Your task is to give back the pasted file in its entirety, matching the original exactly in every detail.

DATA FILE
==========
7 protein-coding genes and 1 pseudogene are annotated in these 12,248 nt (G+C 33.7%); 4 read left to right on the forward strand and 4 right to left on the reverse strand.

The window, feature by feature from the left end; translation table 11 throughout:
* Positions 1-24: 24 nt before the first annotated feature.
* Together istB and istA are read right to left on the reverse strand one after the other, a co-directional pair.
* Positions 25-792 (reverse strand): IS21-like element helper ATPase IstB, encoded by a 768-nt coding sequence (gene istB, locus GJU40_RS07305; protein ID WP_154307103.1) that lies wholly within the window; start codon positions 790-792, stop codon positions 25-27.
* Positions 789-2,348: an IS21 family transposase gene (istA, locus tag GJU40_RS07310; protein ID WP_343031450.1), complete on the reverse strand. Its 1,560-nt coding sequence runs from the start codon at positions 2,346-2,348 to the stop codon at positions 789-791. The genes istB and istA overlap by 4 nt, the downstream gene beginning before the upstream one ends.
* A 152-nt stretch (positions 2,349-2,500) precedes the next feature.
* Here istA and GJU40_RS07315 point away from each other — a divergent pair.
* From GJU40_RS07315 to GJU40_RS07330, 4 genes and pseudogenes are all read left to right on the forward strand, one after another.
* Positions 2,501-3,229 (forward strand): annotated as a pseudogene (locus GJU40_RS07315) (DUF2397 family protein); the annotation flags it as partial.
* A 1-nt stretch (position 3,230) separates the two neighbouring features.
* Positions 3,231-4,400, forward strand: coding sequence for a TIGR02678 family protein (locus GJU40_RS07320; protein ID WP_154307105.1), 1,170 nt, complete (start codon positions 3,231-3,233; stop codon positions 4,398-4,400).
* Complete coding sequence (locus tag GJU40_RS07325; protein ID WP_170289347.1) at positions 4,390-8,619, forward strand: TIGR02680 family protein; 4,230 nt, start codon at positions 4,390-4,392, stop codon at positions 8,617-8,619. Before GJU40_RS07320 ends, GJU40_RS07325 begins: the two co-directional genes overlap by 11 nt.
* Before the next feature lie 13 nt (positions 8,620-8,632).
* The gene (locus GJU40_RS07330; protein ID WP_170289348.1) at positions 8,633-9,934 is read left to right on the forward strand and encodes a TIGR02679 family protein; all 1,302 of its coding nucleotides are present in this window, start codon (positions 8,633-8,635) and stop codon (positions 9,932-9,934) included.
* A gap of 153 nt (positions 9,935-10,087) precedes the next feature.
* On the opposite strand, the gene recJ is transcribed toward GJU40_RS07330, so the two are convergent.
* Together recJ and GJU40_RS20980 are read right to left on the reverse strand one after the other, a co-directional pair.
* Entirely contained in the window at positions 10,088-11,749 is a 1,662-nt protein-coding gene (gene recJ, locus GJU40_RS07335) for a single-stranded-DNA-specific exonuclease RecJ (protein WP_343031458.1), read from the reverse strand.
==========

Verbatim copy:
7 protein-coding genes and 1 pseudogene are annotated in these 12,248 nt (G+C 33.7%); 4 read left to right on the forward strand and 4 right to left on the reverse strand.

The window, feature by feature from the left end; translation table 11 throughout:
* Positions 1-24: 24 nt before the first annotated feature.
* Together istB and istA are read right to left on the reverse strand one after the other, a co-directional pair.
* Positions 25-792 (reverse strand): IS21-like element helper ATPase IstB, encoded by a 768-nt coding sequence (gene istB, locus GJU40_RS07305; protein ID WP_154307103.1) that lies wholly within the window; start codon positions 790-792, stop codon positions 25-27.
* Positions 789-2,348: an IS21 family transposase gene (istA, locus tag GJU40_RS07310; protein ID WP_343031450.1), complete on the reverse strand. Its 1,560-nt coding sequence runs from the start codon at positions 2,346-2,348 to the stop codon at positions 789-791. The genes istB and istA overlap by 4 nt, the downstream gene beginning before the upstream one ends.
* A 152-nt stretch (positions 2,349-2,500) precedes the next feature.
* Here istA and GJU40_RS07315 point away from each other — a divergent pair.
* From GJU40_RS07315 to GJU40_RS07330, 4 genes and pseudogenes are all read left to right on the forward strand, one after another.
* Positions 2,501-3,229 (forward strand): annotated as a pseudogene (locus GJU40_RS07315) (DUF2397 family protein); the annotation flags it as partial.
* A 1-nt stretch (position 3,230) separates the two neighbouring features.
* Positions 3,231-4,400, forward strand: coding sequence for a TIGR02678 family protein (locus GJU40_RS07320; protein ID WP_154307105.1), 1,170 nt, complete (start codon positions 3,231-3,233; stop codon positions 4,398-4,400).
* Complete coding sequence (locus tag GJU40_RS07325; protein ID WP_170289347.1) at positions 4,390-8,619, forward strand: TIGR02680 family protein; 4,230 nt, start codon at positions 4,390-4,392, stop codon at positions 8,617-8,619. Before GJU40_RS07320 ends, GJU40_RS07325 begins: the two co-directional genes overlap by 11 nt.
* Before the next feature lie 13 nt (positions 8,620-8,632).
* The gene (locus GJU40_RS07330; protein ID WP_170289348.1) at positions 8,633-9,934 is read left to right on the forward strand and encodes a TIGR02679 family protein; all 1,302 of its coding nucleotides are present in this window, start codon (positions 8,633-8,635) and stop codon (positions 9,932-9,934) included.
* A gap of 153 nt (positions 9,935-10,087) precedes the next feature.
* On the opposite strand, the gene recJ is transcribed toward GJU40_RS07330, so the two are convergent.
* Together recJ and GJU40_RS20980 are read right to left on the reverse strand one after the other, a co-directional pair.
* Entirely contained in the window at positions 10,088-11,749 is a 1,662-nt protein-coding gene (gene recJ, locus GJU40_RS07335) for a single-stranded-DNA-specific exonuclease RecJ (protein WP_343031458.1), read from the reverse strand.